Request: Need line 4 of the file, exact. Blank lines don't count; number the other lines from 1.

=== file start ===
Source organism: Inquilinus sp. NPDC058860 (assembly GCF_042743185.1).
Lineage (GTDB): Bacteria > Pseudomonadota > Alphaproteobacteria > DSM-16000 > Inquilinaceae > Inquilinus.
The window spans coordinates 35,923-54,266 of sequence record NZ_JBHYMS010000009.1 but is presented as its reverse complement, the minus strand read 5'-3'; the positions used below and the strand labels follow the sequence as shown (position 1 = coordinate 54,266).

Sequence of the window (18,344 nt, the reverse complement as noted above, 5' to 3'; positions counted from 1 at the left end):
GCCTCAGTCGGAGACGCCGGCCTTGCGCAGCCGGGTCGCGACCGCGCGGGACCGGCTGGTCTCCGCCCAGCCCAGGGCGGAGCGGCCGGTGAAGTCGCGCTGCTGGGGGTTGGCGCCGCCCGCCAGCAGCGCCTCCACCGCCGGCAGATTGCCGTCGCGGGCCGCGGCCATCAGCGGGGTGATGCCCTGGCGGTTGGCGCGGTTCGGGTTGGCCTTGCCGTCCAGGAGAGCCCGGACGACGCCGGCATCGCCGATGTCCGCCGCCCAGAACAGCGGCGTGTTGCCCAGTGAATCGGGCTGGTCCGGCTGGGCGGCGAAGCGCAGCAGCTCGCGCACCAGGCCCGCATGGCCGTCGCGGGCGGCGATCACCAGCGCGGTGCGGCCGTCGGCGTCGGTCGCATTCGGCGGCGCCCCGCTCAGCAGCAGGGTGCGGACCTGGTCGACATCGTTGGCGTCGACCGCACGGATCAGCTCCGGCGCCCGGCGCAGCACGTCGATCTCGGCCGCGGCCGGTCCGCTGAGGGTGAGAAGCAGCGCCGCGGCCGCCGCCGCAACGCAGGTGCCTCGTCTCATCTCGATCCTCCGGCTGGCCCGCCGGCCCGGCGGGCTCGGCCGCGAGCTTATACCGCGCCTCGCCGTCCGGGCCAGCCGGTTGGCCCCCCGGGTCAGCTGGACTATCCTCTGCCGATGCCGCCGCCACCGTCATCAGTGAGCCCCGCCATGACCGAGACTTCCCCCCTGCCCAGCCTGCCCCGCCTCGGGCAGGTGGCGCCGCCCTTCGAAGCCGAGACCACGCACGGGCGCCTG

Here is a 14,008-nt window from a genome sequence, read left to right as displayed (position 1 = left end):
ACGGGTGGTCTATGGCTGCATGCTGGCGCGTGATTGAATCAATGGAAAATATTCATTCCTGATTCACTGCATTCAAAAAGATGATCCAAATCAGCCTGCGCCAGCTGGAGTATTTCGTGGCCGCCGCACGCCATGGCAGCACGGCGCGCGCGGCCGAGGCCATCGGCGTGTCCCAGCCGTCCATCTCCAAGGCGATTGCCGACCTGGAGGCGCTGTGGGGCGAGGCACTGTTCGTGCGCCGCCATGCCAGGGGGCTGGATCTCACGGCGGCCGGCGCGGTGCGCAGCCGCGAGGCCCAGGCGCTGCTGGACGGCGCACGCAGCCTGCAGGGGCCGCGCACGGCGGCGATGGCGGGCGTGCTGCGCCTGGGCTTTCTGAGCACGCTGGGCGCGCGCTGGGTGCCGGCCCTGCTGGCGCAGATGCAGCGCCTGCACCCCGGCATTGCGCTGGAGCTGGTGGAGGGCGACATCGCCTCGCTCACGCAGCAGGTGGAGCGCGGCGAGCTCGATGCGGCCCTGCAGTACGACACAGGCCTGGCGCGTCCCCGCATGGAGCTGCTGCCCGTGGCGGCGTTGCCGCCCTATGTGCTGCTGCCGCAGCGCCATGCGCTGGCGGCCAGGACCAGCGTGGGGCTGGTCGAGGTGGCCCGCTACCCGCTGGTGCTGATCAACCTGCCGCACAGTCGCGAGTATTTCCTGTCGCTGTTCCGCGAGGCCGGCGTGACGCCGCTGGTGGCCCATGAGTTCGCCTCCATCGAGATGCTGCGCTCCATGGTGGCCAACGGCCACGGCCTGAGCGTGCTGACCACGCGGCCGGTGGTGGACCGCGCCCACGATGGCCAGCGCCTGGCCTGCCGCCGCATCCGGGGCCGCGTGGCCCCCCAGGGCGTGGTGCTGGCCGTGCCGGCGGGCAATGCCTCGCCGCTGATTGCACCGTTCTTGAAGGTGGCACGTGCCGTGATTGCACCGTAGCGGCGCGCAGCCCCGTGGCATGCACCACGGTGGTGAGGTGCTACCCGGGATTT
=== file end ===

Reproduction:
Sequence of the window (18,344 nt, the reverse complement as noted above, 5' to 3'; positions counted from 1 at the left end):